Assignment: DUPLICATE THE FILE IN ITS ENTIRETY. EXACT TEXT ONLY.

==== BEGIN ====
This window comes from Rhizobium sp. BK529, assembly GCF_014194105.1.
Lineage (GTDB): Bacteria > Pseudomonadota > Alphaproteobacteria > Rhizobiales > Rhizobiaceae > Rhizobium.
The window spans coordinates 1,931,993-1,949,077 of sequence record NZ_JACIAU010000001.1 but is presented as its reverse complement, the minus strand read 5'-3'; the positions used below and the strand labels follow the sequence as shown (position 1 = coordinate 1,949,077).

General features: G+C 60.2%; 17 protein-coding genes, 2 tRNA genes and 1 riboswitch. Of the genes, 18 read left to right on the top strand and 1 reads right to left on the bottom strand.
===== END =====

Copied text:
This window comes from Rhizobium sp. BK529, assembly GCF_014194105.1.
Lineage (GTDB): Bacteria > Pseudomonadota > Alphaproteobacteria > Rhizobiales > Rhizobiaceae > Rhizobium.
The window spans coordinates 1,931,993-1,949,077 of sequence record NZ_JACIAU010000001.1 but is presented as its reverse complement, the minus strand read 5'-3'; the positions used below and the strand labels follow the sequence as shown (position 1 = coordinate 1,949,077).

General features: G+C 60.2%; 17 protein-coding genes, 2 tRNA genes and 1 riboswitch. Of the genes, 18 read left to right on the top strand and 1 reads right to left on the bottom strand.